Abbey Pynford Are Shortlisted for 2 Structural Awards by The Institution of Structural Engineers

Abbey Pynford are pleased to announce that one of our projects has been shortlisted for two Structural Awards by The Institution of Structural Engineers.

Our works at The Queens Theatre in London’s west end have been shortlisted in two award categories (Structural Transformation and Outstanding Value).

The Structural Awards are the world’s foremost celebration of structural engineers as innovative, creative design professionals and the guardians of public safety.

For over 50 years, the Structural Awards have showcased the world’s most cutting edge engineering achievements. Past winners include iconic structures such as the Sydney Opera House, the Pompidou Centre and the Severn Bridge.

Works on the Theatre included the design and construction of complex structural alterations to a Grade II listed West End theatre. Involving the removal of load-bearing vault walls and construction of new steelwork to support vault arches beneath the adjacent highway, and the creation of new stage level space by partially removing a primary loadbearing curved masonry wall from basement to second floor level. Operations above and below stage level comprised underpinning, encased and composite structural steelwork, Pynford stooling, reinforced concrete cantilever ribbed slab and composite diaphragm shear walls. This was all achieved without interruption to rehearsals and daily performances.

Mike Johnson, Director of Engineering at Abbey Pynford, said: “This is great recognition of our skills, knowledge, engineering excellence and acknowledges Abbey Pynford’s status in the international world of Structural Engineering. We extend our thanks to all stakeholders of the Queens Theatre project and many congratulations to all those involved in this project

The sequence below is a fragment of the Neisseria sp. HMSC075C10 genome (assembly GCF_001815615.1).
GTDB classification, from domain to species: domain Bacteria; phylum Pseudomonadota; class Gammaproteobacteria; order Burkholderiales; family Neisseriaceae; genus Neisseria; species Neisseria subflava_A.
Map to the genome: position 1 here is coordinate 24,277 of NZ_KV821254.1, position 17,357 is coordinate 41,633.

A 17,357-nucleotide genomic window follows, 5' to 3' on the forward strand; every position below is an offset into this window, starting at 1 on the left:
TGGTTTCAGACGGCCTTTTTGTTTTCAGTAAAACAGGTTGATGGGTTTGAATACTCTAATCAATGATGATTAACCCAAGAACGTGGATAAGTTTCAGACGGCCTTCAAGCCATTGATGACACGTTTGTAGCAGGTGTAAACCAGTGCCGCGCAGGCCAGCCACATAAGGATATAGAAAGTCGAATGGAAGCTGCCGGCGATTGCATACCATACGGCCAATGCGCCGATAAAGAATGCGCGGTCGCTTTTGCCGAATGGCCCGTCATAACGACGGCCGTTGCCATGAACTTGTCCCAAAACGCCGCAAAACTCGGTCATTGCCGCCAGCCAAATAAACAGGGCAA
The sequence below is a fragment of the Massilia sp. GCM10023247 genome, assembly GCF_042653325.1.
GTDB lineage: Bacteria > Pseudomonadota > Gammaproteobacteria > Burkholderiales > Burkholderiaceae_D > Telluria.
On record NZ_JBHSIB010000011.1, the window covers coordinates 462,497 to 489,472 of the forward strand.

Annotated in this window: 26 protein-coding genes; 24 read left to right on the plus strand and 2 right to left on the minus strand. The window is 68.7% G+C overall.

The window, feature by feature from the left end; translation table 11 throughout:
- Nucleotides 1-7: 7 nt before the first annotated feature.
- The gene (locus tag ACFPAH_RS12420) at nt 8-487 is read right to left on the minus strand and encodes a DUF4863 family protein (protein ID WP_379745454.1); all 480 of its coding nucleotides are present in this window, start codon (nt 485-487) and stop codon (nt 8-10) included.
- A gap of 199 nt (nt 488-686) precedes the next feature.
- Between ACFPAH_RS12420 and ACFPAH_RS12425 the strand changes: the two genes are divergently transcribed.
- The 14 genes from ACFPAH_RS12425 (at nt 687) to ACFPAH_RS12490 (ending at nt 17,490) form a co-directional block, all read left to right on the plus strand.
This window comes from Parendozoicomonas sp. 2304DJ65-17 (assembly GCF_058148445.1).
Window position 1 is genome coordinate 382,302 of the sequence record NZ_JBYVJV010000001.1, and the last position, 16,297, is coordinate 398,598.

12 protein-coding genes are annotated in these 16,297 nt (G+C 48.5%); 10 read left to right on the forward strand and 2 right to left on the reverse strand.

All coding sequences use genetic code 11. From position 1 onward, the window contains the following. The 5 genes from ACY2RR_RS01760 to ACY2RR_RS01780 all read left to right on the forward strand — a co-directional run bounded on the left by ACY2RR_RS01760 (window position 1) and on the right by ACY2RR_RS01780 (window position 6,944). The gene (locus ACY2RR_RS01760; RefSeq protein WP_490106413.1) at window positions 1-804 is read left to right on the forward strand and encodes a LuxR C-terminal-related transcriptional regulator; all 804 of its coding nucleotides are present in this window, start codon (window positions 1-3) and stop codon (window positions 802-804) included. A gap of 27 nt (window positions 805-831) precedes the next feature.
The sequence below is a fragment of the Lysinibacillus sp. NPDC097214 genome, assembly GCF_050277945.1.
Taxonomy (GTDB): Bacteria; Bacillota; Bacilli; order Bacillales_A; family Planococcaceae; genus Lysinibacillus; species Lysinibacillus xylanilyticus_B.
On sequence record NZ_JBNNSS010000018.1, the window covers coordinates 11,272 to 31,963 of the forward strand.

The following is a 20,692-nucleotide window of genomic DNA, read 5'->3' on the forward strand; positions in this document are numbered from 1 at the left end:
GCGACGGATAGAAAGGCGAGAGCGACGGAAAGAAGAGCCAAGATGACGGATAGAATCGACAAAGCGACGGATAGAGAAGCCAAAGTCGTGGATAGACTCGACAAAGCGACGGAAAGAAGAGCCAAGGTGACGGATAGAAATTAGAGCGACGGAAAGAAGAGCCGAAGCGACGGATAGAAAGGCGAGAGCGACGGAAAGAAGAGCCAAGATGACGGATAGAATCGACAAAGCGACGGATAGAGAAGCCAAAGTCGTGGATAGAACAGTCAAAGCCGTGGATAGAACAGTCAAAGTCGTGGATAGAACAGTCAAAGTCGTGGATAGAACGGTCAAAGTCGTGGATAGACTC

The Structural Awards 2018 ceremony will take place on Friday 16 November at The Brewery, London.

Frequently Asked Questions: Housedeck

(Standard pile supported foundation system Vs Pile supported Housedeck)

What is Housedeck?

Housedeck is a proprietary foundation system and replaces the need for traditional strip foundations or pile & beam along with the associated brickwork and sub-flooring; improving quality, reducing costs and construction times on your site.

How does Housedeck work?

Essentially Housedeck is a raft foundation, but with our in-house Structural and Geotechnical knowledge, coupled with the latest technology and innovative solutions, we value engineer every job to provide the most effective solution to your foundation requirements.

What are the benefits of Housedeck?

Housedeck has many benefits:

  • Cheaper; when considered as a package solution, Housedeck is competitive against medium to deep strips and all other piled or raft foundations.